Absent Fellowship

Absence makes the heart grow fonder, goes the saying. Paul said that separation intensified his desire to see the saints in Thessalonica. They had sent him and Silas off by night to Berea because of intense persecution. Possibly they had hidden them when the mob attacked Jason’s house.
Paul had not been able to return to Thessalonica. His concern for them was at fever pitch. So he wrote:

“But when we were separated from you, brothers and sisters, for a short time (in presence, not in affection), we became all the more fervent in our great desire to see you in person. For we wanted to come to you (I, Paul, in fact tried again and again) but Satan thwarted us. For who is our hope or joy or crown to boast of before our Lord Jesus at his coming? Is it not of course you? For you are our glory and joy!” (1 Thessalonians 2:17-20 NET).

Let’s note these important concepts in these verses.

1. Unlimited Communion.
Paul said the separation was physical, but “not in heart.” Brazilians have a special word for it: saudades. They’re proud that English doesn’t have a word to fit it exactly. It gathers up in one word homesickness, missing someone, strong emotional desire for a place or person. In fact, one Portuguese translation uses the word for Paul’s “great desire” to see these Christians.
Whatever word we use for it, Paul makes it clear that, in a spiritual sense, absence does indeed make the heart grow fonder. The desire to see one another grows and to know that fellow disciples continue to develop and do the will of God.
2. Satanic Impediment.
How Satan thwarted Paul’s desire to see the Thessalonians is not specified. Possibly, through continuing persecution on the part of the unbelieving Jews, which Paul mentioned earlier in his letter (2:14-16). Whatever the means Satan used, however, Paul recognizes that evil forces are at work to keep us away from each other, to deprive us of the benefit of each others’ presence.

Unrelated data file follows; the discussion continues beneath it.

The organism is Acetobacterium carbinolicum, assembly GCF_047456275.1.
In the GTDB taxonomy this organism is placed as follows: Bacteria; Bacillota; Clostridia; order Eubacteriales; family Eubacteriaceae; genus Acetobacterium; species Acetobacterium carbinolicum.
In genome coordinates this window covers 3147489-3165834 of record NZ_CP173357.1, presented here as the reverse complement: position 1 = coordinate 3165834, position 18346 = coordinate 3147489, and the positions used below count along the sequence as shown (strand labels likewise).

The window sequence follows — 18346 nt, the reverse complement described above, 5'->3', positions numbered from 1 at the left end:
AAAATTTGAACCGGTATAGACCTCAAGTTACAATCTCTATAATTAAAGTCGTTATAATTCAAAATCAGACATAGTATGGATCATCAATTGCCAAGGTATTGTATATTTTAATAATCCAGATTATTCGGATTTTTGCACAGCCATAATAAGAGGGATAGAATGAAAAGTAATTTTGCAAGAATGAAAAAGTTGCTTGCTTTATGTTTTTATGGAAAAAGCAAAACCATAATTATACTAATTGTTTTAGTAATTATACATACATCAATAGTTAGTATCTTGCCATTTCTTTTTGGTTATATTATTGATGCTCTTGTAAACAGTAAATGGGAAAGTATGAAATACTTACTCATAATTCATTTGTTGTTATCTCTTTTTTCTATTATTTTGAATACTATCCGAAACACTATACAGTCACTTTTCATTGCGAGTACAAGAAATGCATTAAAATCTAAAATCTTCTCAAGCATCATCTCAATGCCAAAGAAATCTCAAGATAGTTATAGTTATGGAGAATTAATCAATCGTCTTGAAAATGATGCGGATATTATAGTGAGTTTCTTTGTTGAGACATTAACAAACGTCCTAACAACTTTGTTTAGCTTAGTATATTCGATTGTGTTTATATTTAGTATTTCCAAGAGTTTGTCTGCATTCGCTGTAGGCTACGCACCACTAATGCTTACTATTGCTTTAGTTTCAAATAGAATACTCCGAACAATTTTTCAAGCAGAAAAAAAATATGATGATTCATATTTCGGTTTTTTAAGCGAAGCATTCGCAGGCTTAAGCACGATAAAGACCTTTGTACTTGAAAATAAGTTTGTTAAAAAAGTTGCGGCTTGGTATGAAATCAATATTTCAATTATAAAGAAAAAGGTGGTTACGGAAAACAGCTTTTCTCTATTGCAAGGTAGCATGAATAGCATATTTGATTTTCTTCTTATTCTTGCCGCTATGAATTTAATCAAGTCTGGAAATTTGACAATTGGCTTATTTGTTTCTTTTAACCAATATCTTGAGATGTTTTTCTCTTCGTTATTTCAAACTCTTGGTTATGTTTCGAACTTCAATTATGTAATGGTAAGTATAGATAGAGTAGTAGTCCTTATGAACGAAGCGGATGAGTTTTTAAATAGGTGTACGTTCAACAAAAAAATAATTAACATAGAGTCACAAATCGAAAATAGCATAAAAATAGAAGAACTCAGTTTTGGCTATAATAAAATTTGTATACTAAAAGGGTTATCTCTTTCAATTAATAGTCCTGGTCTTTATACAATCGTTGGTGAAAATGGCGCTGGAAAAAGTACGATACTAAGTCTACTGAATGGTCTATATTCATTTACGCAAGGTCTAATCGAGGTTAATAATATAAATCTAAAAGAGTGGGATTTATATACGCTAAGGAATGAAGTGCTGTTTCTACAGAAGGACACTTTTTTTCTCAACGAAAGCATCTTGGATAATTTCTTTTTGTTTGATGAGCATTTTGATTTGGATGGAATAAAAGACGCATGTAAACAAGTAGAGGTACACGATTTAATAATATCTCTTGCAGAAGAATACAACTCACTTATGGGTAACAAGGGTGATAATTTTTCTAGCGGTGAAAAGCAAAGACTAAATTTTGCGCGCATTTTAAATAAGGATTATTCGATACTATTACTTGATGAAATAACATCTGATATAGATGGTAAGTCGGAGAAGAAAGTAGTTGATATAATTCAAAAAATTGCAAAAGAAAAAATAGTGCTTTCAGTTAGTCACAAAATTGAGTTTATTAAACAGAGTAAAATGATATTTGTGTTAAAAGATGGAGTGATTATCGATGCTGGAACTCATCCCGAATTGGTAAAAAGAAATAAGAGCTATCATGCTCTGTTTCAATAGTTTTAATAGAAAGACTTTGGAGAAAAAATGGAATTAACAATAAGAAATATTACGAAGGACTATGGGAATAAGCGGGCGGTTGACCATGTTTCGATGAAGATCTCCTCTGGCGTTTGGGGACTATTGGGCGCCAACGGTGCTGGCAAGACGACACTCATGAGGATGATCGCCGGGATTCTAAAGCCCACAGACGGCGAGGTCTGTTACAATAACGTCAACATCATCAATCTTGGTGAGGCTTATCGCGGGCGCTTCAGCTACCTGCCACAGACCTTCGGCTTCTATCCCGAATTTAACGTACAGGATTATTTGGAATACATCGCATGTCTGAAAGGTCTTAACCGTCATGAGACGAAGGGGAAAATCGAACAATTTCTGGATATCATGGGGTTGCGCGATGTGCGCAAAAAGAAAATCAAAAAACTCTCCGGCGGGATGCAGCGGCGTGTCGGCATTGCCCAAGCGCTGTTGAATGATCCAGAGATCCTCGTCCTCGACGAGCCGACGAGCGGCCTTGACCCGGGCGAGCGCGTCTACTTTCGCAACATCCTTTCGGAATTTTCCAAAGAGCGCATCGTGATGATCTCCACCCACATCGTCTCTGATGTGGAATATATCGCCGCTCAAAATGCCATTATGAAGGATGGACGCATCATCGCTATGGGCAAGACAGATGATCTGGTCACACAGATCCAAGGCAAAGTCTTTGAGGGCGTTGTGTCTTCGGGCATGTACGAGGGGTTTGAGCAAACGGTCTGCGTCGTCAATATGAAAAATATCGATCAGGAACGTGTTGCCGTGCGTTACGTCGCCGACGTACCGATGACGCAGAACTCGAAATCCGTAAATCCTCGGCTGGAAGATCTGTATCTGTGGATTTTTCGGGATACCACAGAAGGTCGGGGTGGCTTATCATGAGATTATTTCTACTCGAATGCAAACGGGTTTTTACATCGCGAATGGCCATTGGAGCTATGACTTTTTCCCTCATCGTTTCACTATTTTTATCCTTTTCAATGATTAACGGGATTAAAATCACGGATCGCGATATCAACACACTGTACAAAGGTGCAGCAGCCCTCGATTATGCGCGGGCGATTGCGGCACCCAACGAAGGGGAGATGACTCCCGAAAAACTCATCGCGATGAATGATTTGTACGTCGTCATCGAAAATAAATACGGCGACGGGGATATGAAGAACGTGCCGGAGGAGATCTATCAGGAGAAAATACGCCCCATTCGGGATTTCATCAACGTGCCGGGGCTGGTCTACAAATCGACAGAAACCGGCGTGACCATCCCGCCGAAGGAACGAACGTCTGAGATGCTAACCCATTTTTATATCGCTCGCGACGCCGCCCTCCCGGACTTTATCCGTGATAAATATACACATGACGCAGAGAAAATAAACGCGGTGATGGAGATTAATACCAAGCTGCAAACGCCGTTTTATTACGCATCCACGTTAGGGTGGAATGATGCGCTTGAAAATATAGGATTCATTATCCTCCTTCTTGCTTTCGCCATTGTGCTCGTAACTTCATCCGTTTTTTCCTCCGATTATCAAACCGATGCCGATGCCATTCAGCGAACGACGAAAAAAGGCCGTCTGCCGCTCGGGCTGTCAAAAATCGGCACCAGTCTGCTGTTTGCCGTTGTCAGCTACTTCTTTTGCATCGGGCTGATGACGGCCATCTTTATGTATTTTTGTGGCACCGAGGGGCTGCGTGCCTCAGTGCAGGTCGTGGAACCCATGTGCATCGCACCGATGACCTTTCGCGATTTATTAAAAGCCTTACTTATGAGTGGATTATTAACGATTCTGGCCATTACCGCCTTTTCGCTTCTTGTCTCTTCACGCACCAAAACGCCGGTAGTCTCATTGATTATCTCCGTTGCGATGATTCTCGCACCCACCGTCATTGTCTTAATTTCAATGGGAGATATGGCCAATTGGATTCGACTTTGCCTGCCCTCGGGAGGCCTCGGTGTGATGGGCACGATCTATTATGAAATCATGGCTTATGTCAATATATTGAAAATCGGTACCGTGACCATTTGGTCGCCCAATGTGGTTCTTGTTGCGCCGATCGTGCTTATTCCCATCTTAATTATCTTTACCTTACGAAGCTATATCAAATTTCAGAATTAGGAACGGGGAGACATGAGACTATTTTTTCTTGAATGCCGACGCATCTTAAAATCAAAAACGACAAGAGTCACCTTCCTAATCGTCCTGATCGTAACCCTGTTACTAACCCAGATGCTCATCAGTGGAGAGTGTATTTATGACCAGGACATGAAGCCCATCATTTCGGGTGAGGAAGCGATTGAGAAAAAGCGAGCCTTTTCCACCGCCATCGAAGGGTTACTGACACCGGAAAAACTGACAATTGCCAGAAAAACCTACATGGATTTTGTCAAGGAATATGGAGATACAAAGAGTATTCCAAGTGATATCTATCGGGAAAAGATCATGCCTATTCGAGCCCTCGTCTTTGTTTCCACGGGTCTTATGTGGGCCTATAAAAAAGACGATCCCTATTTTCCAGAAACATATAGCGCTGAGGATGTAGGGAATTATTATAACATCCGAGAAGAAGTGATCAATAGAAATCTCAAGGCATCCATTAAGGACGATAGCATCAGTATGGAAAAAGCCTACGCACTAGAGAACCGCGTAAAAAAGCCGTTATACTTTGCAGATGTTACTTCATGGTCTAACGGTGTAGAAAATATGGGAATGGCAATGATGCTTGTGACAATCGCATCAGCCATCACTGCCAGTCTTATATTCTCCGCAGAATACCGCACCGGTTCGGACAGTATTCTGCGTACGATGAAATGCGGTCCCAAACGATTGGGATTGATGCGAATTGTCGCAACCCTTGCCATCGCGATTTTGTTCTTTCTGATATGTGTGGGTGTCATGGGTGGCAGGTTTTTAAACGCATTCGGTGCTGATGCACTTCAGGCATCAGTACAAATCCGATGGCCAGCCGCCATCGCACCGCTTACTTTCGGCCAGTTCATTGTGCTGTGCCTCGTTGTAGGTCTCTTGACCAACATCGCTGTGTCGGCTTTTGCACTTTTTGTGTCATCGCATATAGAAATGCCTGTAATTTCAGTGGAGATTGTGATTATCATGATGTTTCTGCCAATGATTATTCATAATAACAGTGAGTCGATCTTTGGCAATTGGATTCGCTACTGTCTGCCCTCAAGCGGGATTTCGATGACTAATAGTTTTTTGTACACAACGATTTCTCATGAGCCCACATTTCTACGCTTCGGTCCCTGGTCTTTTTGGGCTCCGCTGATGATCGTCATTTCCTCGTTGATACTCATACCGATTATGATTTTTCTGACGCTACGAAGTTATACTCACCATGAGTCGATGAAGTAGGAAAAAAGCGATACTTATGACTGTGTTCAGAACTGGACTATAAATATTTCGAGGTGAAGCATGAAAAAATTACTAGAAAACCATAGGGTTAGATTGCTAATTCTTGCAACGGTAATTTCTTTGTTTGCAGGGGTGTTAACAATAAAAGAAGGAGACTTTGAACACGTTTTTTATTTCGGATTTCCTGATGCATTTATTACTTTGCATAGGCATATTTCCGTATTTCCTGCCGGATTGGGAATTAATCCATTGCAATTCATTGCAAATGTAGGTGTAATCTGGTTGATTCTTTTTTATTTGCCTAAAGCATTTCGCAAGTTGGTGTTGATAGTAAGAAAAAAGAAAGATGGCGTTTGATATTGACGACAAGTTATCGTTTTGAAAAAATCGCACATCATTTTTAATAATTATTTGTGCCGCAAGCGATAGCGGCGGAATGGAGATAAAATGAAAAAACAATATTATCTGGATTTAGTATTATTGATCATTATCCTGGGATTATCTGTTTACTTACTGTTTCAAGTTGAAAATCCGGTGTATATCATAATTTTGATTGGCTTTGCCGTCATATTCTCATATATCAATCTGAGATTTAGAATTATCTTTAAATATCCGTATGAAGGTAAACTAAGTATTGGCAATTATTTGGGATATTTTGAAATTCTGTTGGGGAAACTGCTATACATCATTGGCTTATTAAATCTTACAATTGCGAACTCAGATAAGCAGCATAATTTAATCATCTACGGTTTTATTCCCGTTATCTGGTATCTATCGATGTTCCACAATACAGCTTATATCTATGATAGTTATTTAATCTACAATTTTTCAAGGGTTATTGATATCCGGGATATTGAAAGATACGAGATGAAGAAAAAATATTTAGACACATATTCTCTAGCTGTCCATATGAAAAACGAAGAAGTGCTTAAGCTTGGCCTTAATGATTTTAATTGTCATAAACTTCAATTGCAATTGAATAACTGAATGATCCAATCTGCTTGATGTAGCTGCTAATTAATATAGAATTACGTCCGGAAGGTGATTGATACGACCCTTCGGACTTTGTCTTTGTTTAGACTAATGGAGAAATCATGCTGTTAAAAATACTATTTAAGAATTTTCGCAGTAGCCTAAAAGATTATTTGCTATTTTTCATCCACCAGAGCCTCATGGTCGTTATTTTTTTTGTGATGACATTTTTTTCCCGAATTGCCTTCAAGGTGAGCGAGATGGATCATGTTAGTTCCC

The word “thwarted” (“hindered,” NKJV; “blocked our way,” NRSV) was used as a military term in classical Greek of an army that would dig a large trench or break up a brick or stone road to prevent enemy troops from reaching it./1 It also was used of a runner who elbowed his competitor out of the race (see Galatians 5:7 for such a use).
We may not know how Satan works today to foul our fellowship, but there is no doubt he is still at work. And though we may not be able to point to specific situations or moments to identify his impediments, we do well to remember that he will upset godly plans at every turn and frustrate attempts to strengthen our fellowship.
3. Fraternal Glory.
When important figures or famous personalities arrive to visit a location, great preparations are made and pomp surrounds them at every turn. President Bush arrived in Brazil this month to visit Brazil’s President Lula (at the same airport, and the same time, I was flying out). The local media made much over the security preparations. Even the guard dogs got air-conditioned treatment at a top hotel that normally doesn’t accept animals, with food and water brought from the US.
In May the Pope will visit our area. The basilica at Aparecida, just down the highway from us, houses Brazil’s most revered Catholic image. The cathedral is being renovated. Among other treats, a special chair (might we call it a throne?) is being made just for his visit, as well as a new house for the pope to stay one night.
Ancient times also made much to-do over kings and powerful figures. Their “presence” (parousia) or arrival called forth great efforts to impress and please them.
The term is also used in the New Testament of Jesus second coming. But Paul takes the figure and changes it a bit here. Instead of the coming King receiving a crown (Christ has already been crowned), the “chaplet of glorying”/2 would go to those who had faithfully proclaimed the Kingdom. The crown: the converts themselves. This certainly is Paul’s hope, and their faithfulness will bring him great joy.
Conclusion
Whatever Satan may be doing today to hinder us, he cannot dampen our desire for fellowship with God’s saints. And though every spiritual desire will not be fulfilled here, our greatest hope is to meet the Savior at his coming with delight, because heaven will be populated with those who have been reached through our faithful service.
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1/ www.preceptaustin.org/romans_15_notes_(pt3).htm
2/ A.T. Robertson, Word Pictures of the NT.


Satan may cut in on our fellowship, but he won’t have the last word.

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